N2 - In natural history studies of hepatitis C virus (HCV) infection, women have a lower risk of disease progression to cirrhosis. Whether female sex influences outcomes of HCV in the posttransplantation setting is unknown. All patients transplanted for HCV-related liver disease from 2002-2007 at five United States transplantation centers were included. The primary outcome was development of advanced disease, defined as biopsy-proven bridging fibrosis or cirrhosis. Secondary outcomes included death, graft loss, and graft loss with advanced recurrent disease. A total of 1,264 patients were followed for a median of 3 years (interquartile range, 1.8-4.7), 304 (24%) of whom were women. The cumulative rate of advanced disease at 3 years was 38% for women and 33% for men (P = 0.31), but after adjustment for recipient age, donor age, donor anti-HCV positivity, posttransplantation HCV treatment, cytomegalovirus infection and center, female sex was an independent predictor of advanced recurrent disease (hazard ratio [HR], 1.31; 95% confidence interval [CI], 1.02-1.70; P = 0.04). Among women, older donor age and treated acute rejection were the primary predictors of advanced disease. The unadjusted cumulative 3-year rates of patient and graft survival were numerically lower in women (75% and 74%, respectively) than men (80% and 78%, respectively), and in multivariable analyses, female sex was an independent predictor for death (HR, 1.30; 95% CI, 1.01-1.67; P = 0.04) and graft loss (HR, 1.31; 95% CI, 1.02-1.67; P = 0.03). Conclusion: Female sex represents an underrecognized risk factor for advanced recurrent HCV disease and graft loss. Further studies are needed to determine whether modification of donor factors, immunosuppression, and posttransplantation therapeutics can equalize HCV-specific outcomes in women and men.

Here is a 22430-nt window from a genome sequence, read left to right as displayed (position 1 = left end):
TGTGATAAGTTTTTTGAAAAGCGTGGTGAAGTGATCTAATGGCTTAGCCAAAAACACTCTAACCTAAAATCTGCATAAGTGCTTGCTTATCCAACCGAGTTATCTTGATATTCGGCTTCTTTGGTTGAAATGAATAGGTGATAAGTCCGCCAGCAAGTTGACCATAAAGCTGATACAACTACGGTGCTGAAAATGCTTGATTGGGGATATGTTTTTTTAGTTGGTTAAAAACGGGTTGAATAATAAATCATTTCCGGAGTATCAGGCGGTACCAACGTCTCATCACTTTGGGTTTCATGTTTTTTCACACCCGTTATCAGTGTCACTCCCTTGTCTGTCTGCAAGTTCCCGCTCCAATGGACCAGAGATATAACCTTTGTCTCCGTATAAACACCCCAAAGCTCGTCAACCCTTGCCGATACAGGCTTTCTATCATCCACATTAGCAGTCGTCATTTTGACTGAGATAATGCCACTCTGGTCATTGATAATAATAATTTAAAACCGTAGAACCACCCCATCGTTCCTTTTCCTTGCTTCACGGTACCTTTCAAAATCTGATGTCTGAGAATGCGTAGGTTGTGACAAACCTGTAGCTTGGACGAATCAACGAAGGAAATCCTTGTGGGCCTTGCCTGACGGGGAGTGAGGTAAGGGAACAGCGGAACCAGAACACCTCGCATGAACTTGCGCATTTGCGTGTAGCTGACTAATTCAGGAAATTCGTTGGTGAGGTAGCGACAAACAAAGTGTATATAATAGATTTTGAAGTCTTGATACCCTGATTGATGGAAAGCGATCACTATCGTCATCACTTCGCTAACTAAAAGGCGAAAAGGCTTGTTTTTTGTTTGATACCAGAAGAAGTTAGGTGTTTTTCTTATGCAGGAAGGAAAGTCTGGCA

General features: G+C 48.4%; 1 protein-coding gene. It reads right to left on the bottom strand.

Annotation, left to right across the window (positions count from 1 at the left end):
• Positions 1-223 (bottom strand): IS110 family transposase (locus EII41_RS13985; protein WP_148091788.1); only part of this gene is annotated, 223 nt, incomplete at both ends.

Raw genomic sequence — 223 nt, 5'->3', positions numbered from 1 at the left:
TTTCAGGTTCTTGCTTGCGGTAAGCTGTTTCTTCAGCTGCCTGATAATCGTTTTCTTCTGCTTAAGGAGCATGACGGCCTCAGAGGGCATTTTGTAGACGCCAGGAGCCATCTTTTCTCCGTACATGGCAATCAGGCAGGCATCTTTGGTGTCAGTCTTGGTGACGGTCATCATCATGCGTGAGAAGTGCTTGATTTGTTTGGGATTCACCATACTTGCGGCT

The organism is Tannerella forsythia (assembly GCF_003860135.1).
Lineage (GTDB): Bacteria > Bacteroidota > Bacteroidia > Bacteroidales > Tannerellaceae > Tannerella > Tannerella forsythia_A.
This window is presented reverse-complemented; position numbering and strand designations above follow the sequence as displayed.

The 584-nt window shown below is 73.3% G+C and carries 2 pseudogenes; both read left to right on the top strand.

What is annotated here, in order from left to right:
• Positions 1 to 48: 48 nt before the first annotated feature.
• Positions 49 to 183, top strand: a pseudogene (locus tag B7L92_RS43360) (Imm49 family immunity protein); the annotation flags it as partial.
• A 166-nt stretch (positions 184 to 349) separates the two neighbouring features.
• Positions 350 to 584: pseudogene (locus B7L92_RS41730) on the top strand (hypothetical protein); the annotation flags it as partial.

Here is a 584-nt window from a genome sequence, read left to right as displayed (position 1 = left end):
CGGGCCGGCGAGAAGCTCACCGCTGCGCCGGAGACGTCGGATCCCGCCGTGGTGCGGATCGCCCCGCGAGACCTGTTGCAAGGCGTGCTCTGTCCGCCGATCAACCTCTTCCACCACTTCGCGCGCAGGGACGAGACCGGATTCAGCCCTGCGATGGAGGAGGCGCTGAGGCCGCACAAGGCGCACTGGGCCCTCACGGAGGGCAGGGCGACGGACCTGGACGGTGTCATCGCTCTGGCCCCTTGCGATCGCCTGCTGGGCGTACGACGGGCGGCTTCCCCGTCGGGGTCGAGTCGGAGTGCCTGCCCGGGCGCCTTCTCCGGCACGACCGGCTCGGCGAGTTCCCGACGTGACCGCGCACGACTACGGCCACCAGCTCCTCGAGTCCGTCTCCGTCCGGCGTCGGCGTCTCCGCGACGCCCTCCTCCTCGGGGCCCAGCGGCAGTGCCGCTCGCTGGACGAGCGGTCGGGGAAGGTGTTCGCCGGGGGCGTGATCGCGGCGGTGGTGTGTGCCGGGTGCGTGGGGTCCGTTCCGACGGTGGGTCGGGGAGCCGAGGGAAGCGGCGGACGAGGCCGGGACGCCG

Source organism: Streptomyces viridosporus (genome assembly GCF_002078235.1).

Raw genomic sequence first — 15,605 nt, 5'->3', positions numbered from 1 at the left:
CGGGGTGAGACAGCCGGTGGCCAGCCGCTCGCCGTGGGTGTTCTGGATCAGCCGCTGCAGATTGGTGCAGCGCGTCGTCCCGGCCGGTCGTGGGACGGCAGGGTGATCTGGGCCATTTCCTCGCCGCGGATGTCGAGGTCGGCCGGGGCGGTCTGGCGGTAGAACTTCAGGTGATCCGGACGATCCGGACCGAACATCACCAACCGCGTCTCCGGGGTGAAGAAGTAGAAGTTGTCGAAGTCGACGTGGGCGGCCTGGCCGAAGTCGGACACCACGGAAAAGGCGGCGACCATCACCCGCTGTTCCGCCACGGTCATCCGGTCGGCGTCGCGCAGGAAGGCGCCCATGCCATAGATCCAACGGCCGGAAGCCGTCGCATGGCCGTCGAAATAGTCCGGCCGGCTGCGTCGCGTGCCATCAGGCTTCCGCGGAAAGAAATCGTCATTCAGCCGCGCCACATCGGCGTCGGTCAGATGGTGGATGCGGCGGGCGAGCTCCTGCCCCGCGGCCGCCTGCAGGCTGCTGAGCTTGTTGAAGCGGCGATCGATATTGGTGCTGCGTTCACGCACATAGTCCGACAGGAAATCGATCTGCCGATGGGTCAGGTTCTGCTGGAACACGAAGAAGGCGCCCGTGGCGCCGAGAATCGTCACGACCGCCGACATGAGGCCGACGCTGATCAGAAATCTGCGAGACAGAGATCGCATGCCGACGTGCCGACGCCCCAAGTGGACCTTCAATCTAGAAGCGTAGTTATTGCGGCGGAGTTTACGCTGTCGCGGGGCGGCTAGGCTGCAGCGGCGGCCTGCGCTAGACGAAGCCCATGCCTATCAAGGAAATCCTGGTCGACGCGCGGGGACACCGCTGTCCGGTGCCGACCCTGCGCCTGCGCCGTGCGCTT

AB - In natural history studies of hepatitis C virus (HCV) infection, women have a lower risk of disease progression to cirrhosis. Whether female sex influences outcomes of HCV in the posttransplantation setting is unknown. All patients transplanted for HCV-related liver disease from 2002-2007 at five United States transplantation centers were included. The primary outcome was development of advanced disease, defined as biopsy-proven bridging fibrosis or cirrhosis. Secondary outcomes included death, graft loss, and graft loss with advanced recurrent disease. A total of 1,264 patients were followed for a median of 3 years (interquartile range, 1.8-4.7), 304 (24%) of whom were women. The cumulative rate of advanced disease at 3 years was 38% for women and 33% for men (P = 0.31), but after adjustment for recipient age, donor age, donor anti-HCV positivity, posttransplantation HCV treatment, cytomegalovirus infection and center, female sex was an independent predictor of advanced recurrent disease (hazard ratio [HR], 1.31; 95% confidence interval [CI], 1.02-1.70; P = 0.04). Among women, older donor age and treated acute rejection were the primary predictors of advanced disease. The unadjusted cumulative 3-year rates of patient and graft survival were numerically lower in women (75% and 74%, respectively) than men (80% and 78%, respectively), and in multivariable analyses, female sex was an independent predictor for death (HR, 1.30; 95% CI, 1.01-1.67; P = 0.04) and graft loss (HR, 1.31; 95% CI, 1.02-1.67; P = 0.03). Conclusion: Female sex represents an underrecognized risk factor for advanced recurrent HCV disease and graft loss. Further studies are needed to determine whether modification of donor factors, immunosuppression, and posttransplantation therapeutics can equalize HCV-specific outcomes in women and men.

UR - http://www.scopus.com/inward/record.url?scp=79960714300&partnerID=8YFLogxK

UR - http://www.scopus.com/inward/citedby.url?scp=79960714300&partnerID=8YFLogxK

U2 - 10.1002/hep.24390

DO - 10.1002/hep.24390

M3 - Article

C2 - 21538434

AN - SCOPUS:79960714300

VL - 54

SP - 418

EP - 424

JO - Hepatology

JF - Hepatology

SN - 0270-9139

IS - 2

ER -